If you’re a woman or a parent or really a human of any stripe in America, there’s a lot to rage about lately. Probably many of us have learned to modulate our anger, because being in a constant state of outrage is detrimental to our health.
Today my rage is crushing and all-consuming and feels like lava coursing through my veins. My 7-year-old brought home a pamphlet from school earlier this week titled “National Child Identification Program.”
She handed it to me with a bewildered look on her face and opened it to show me a page with slots for her fingerprints, one box for each finger. She said she supposed we needed to fill this out.
My mind reeled as I searched for the appropriate reply. I told her we’d look at it later, and she trotted off. And then I opened the pamphlet and saw two simple sketches of a naked, genderless child, labeled “FRONT” and “BACK.”
I choked up as I realized what I was meant to do. I was to label the figure with any birthmarks, moles, scars, or other distinguishing feature on my child, so that her body could be identified, if, for example, her face was blown off by an assault weapon. [Note: Officials say the program, which predates the Uvalde shooting, is primarily used to find missing children but the kits “can be used in the aftermath of a tragedy,” an official acknowledged to CNN.]
As a parent of three kids ― one each in elementary, middle and high school ― I rolled my eyes when our large, urban school district required students carry clear backpacks this school year. I live in Texas and the horror of the Uvalde school shooting was top of mind. I wondered if anyone really believed clear backpacks were making anyone safer. I breathed a sigh of relief that my youngest didn’t understand why the clear backpack edict was made.
There are a thousand ways for parents to meet this moment with young kids. I suppose we’re embracing willful ignorance for our 7-year-old. She didn’t comprehend this pamphlet or what it could possibly be used for any more than she comprehended the clear backpacks. She has a vague understanding of bad guys sometimes doing bad things in the world, even at schools. I can’t find the words to explain why the adults around her won’t do simple things to keep her safe at school. It’s disgraceful and I’m ashamed of our elected leaders, who refuse to put the lives of small children ahead of a well-financed gun lobby. I cannot summon a rational explanation, even on a second-grade level, for the current state of affairs.
My husband and I can’t shield our teenagers from headlines, and they fully grasp the reason for active shooter drills. The best we can muster in broaching this topic with them is that the grown-ups in our country have failed them. Despite decades of talk about commonsense gun reform, our country has only made modest policy changes around the margins. We tell them that it shouldn’t be this way ― and that it isn’t this way in other countries. Teenagers whose brains aren’t fully developed and can’t yet buy alcohol aren’t able to acquire a gun license in other countries. Guns, and specifically assault weapons, aren’t easily accessible in other countries, and gun deaths in other countries are a fraction of gun deaths in the U.S.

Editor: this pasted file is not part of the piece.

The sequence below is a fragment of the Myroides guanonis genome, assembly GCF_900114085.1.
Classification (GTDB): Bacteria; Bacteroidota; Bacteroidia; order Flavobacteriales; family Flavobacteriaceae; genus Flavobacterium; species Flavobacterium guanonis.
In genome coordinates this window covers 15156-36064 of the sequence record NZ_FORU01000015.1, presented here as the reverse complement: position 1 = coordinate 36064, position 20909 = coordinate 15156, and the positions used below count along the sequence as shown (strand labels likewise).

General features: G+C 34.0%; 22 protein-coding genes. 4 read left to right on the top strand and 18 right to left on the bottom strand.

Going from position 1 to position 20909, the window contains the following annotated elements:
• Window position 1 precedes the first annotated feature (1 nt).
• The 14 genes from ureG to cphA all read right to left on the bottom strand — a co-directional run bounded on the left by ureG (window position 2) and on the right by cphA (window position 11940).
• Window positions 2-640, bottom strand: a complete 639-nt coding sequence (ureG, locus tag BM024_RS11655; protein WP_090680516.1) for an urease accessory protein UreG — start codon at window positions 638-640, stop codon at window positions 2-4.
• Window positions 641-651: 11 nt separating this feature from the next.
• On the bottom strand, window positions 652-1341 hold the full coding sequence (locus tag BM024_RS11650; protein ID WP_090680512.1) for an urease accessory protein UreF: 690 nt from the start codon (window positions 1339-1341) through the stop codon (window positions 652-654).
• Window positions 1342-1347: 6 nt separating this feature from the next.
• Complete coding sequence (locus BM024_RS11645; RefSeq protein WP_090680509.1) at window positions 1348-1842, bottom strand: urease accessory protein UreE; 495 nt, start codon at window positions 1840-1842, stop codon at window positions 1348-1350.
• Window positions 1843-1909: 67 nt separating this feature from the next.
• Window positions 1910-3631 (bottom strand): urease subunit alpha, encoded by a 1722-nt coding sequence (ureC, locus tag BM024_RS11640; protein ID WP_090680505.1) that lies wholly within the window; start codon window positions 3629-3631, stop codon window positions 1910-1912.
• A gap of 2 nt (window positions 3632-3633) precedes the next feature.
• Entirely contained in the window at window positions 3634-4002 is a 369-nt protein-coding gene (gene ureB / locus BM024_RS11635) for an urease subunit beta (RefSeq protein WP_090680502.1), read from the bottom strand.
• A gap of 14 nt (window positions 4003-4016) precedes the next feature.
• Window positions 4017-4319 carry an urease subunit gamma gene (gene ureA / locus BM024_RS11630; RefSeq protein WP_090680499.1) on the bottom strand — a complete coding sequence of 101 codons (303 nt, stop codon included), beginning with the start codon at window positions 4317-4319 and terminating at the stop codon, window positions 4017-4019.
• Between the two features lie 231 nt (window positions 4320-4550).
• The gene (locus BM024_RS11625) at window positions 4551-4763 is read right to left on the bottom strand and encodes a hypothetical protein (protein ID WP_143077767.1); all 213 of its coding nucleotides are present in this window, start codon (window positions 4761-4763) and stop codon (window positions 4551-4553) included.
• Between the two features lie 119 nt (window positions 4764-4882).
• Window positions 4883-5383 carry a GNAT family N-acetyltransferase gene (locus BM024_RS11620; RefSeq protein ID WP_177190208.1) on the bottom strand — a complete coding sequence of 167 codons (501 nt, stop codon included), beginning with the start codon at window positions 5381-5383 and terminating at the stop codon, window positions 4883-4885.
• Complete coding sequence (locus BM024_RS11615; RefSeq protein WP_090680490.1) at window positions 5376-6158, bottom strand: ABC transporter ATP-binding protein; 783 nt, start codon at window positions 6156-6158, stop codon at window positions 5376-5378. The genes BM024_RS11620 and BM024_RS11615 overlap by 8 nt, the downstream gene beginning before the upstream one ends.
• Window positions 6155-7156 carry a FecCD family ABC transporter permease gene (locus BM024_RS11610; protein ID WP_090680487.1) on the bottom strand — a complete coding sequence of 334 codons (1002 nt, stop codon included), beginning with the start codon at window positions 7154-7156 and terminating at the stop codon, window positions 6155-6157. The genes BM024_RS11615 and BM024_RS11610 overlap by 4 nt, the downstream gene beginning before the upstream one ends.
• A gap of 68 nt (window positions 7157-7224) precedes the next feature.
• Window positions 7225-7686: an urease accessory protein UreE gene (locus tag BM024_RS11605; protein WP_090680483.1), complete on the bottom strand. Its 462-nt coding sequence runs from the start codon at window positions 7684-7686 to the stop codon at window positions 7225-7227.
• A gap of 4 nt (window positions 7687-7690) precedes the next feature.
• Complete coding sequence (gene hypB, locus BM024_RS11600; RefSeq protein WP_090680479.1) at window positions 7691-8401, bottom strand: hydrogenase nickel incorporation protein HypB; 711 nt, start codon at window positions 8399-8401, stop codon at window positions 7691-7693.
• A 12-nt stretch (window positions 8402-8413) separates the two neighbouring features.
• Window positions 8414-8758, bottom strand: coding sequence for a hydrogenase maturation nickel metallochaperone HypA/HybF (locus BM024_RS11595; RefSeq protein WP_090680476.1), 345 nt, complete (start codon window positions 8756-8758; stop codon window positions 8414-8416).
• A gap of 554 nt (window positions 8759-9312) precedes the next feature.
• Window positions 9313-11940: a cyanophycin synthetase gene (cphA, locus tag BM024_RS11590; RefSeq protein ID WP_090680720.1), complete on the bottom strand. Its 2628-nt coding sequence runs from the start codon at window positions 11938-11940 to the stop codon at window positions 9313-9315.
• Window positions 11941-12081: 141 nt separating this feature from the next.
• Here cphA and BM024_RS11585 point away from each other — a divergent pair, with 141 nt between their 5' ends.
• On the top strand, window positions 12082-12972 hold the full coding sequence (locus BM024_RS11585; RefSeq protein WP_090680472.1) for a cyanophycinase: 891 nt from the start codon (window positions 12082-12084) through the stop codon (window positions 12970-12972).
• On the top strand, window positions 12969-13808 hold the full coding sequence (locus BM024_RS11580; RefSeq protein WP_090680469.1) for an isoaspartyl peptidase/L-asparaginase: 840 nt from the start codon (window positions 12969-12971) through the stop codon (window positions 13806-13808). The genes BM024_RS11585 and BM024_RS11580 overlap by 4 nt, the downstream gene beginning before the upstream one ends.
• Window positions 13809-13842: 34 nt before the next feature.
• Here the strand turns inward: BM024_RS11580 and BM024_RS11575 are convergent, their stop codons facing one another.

We all seem to maintain some emotional detachment from this topic. I remind them that, statistically, they’re unlikely to experience a shooting at their schools. We tell ourselves this so we can sleep at night.
So, here is my earnest, desperate plea to every person who has a child, or knows a child, or believes children have a right to exist to carry on the human race ― future payers into the Social Security system, if nothing more.
If you live in Texas like me, or any other state, for that matter, where far-right Republicans have made a mockery of your child’s safety, vote for the candidate with a reasonable stance on gun rights. No one’s coming for your hunting rifles. Vote for a return to some semblance of sanity on the topic of gun control (among others).
Because I refuse to believe or accept that clear backpacks and active shooter drills and law enforcement programs to help identify children’s disfigured or dismembered bodies are really the best we can do ― the best we can offer our kids.
My rage knows no bounds, and I’ll carry it with me to the ballot box.
Joanna McFarland Owusu is a writer and editor based in Dallas. Joanna was a federal government analyst in a former life, and is a longtime policy stan and news junkie. When she isn’t reading the news or writing, Joanna spends most of her time Uber-momming two teenage sons and an elementary-aged daughter around town.